01. Days of Blessing and Judgment

Each year, God recreates life for every one of His creations. So that His kindness does not reach the wicked, He judges all creatures on Rosh Ha-Shana, granting life and blessing to the good and minimizing them for the wicked. In addition to this being proper and just, it is also necessary to improve the world, for if the wicked were to continue receiving life and blessing, it would reinforce their wickedness, and they would bring harm and curses to the whole world (Shlah).

Thus, the days on which God draws close to His creations and grants them new life are also the days on which He judges them. These are also the times when repentance is most readily accepted, since God is closer to His creations then. Therefore, even though it is appropriate to repent all year round, repentance is more readily accepted during the ten days between Rosh Ha-shana and Yom Kippur. As the verse states: “Seek the Lord while He can be found; call to Him while He is near” (Yeshayahu 55:6). Accordingly, this period is known as the Ten Days of Repentance (Rosh Ha-shana 18a; MT, Laws of Repentance 2:6).

Even though judgment does not begin until Rosh Ha-Shana and the Ten Days of Repentance, it is better to begin thinking about repentance beforehand. This way, by the time the Ten Days of Repentance arrive, we can truly return to God. Additionally, an ounce of prevention is worth a pound of cure. For as a general rule, before a person is called to account for his sins, it is relatively easy for him to express remorse for them, to rectify them by repenting, and to neutralize the charges against him or at least to minimize them. (This is true for human courts as well.) However, once the time of judgment has arrived and the prosecutor has already laid out his case, it is harder to get the charges dropped (Sifrei, Naso §42). Therefore, Jewish practice is to begin repenting in Elul.

Each year anew, we approach these days of repentance with fear and joy. We are fearful because we do not know if we will be vindicated before God, nor what sentence we will receive if found guilty. For many people who were complacent at the beginning of the previous year are no longer alive at year’s end, or are alive but suffering. At the same time, we are joyful because we have the opportunity to return to God through repentance, to pray before Him and offer supplications, to cleanse ourselves of the wickedness that stains us, and to reconnect with the principles we believe in. Even if we are condemned to suffer, this is good for breaking sinful habits, allowing us to improve ourselves and our lives.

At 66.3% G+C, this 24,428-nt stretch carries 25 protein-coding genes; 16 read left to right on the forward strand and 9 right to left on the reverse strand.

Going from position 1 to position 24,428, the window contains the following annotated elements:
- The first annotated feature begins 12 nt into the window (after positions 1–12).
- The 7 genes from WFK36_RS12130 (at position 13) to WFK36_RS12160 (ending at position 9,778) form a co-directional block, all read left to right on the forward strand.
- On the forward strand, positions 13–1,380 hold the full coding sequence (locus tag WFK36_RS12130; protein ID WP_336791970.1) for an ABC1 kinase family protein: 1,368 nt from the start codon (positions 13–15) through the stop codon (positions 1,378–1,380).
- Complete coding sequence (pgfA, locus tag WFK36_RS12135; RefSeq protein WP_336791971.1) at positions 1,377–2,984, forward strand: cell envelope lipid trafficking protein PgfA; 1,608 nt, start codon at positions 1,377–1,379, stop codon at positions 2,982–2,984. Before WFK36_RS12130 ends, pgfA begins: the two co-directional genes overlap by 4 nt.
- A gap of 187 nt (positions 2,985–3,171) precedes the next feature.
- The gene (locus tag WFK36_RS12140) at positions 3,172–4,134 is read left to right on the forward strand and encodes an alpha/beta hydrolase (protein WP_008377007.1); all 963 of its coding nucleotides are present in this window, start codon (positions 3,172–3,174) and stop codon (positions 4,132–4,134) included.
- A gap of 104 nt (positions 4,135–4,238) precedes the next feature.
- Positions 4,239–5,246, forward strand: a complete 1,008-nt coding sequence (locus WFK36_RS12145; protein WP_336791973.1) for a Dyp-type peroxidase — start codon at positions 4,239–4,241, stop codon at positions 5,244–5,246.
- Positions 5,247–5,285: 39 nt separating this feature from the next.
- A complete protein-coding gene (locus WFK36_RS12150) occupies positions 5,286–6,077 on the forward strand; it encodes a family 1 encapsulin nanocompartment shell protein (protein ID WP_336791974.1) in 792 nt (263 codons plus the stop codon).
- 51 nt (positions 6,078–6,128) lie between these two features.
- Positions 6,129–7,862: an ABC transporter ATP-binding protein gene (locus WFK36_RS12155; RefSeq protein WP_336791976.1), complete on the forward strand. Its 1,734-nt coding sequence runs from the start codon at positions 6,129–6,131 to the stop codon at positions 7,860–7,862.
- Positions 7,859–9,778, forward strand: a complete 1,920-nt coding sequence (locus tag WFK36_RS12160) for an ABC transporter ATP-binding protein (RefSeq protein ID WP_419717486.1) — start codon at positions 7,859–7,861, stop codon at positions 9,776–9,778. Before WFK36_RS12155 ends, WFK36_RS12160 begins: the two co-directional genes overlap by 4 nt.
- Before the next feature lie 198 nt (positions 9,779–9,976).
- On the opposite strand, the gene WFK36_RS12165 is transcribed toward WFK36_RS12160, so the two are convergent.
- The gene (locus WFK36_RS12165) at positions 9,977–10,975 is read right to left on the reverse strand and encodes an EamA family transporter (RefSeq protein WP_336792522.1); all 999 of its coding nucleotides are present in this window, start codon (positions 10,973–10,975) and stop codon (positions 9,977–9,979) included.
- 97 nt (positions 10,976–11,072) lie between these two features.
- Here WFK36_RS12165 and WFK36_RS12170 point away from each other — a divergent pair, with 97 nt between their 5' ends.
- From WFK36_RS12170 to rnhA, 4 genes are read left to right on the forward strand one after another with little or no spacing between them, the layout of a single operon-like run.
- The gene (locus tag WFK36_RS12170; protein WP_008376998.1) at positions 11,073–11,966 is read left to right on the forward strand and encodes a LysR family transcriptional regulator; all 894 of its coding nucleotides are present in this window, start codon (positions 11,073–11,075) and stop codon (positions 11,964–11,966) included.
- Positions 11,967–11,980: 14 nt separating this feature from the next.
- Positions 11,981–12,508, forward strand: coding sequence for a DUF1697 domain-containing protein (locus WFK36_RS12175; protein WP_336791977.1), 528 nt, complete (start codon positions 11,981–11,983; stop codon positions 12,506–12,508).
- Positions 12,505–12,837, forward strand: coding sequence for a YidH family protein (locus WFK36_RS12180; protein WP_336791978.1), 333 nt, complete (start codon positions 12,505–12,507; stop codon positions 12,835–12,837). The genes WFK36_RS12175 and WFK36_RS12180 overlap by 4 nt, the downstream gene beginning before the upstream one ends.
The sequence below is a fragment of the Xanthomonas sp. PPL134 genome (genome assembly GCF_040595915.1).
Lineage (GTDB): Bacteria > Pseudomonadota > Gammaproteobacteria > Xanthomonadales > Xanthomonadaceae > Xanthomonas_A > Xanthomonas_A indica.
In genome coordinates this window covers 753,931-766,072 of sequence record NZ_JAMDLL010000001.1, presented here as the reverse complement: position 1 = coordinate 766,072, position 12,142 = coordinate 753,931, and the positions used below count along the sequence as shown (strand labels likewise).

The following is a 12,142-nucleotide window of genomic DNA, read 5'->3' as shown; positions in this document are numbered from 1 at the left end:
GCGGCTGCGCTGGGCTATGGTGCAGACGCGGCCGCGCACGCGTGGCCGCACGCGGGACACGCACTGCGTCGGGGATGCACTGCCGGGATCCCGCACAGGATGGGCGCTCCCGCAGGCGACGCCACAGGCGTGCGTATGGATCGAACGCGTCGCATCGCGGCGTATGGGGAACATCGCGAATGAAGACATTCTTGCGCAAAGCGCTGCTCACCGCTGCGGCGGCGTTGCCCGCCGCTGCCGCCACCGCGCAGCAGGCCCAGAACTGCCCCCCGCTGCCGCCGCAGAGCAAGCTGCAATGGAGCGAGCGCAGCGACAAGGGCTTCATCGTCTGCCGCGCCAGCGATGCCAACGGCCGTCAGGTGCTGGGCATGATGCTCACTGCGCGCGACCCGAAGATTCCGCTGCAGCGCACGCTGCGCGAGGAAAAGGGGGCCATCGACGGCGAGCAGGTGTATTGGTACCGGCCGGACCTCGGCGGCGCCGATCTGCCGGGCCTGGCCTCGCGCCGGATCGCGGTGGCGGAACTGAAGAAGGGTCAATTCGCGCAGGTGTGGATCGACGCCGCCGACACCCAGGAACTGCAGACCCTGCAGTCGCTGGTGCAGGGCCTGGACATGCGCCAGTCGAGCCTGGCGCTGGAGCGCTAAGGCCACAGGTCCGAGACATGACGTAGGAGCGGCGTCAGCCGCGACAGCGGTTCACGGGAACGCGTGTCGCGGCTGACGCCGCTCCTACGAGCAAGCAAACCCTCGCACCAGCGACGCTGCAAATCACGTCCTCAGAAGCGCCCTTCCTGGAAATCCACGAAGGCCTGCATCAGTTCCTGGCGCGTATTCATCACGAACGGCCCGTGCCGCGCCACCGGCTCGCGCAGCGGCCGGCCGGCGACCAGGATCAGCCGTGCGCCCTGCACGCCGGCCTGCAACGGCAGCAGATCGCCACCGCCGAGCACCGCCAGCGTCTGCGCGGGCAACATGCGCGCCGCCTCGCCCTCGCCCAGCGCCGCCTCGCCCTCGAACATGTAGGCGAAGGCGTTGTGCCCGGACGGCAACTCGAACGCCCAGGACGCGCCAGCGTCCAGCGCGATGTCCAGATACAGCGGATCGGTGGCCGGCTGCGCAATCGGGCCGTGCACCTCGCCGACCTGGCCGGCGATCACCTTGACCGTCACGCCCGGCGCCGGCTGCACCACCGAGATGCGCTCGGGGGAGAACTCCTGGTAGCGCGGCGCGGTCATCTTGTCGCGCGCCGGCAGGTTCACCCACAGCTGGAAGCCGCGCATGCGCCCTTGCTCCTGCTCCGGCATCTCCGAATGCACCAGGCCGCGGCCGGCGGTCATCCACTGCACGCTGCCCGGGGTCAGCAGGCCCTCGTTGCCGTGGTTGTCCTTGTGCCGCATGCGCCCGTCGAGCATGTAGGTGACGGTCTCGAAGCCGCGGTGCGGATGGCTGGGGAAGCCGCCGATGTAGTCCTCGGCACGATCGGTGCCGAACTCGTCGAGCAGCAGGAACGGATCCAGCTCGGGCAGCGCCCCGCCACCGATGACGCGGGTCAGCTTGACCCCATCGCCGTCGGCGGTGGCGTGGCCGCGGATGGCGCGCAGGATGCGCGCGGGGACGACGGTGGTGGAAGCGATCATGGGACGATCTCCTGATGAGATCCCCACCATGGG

Without an annual accounting, the grind of daily life would cause us to forget all the great ideals to which we aspire. Without a vision, we would be overcome by our evil inclination, slaves to our desires, and hostages to our animalistic side. The Days of Awe are our annual reminder of all the great hopes we had, all the topics and books which we wanted to study, and all the good deeds that we wanted to do. We become disgusted with the sins to which we have fallen prey. We are sorry for having committed them, and we confess to them; we re-examine our priorities. All this in hope that the upcoming year will be a good one, during which we will increase our Torah, mitzvot, and good deeds, and dedicate ourselves to improving our families, society, and nation. As a result, we ascend higher and higher each year, improving the world and contributing to it.

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Translated By:
Series Editor: Rabbi Elli Fischer

The Laws of Shabbat (1+2) - Yocheved Cohen
The Laws of Prayer - Atira Ote
The Laws of Women’s Prayer - Atira Ote
The Laws of Pesach - Joshua Wertheimer
The Laws of Zemanim - Moshe Lichtman

Editor: Nechama Unterman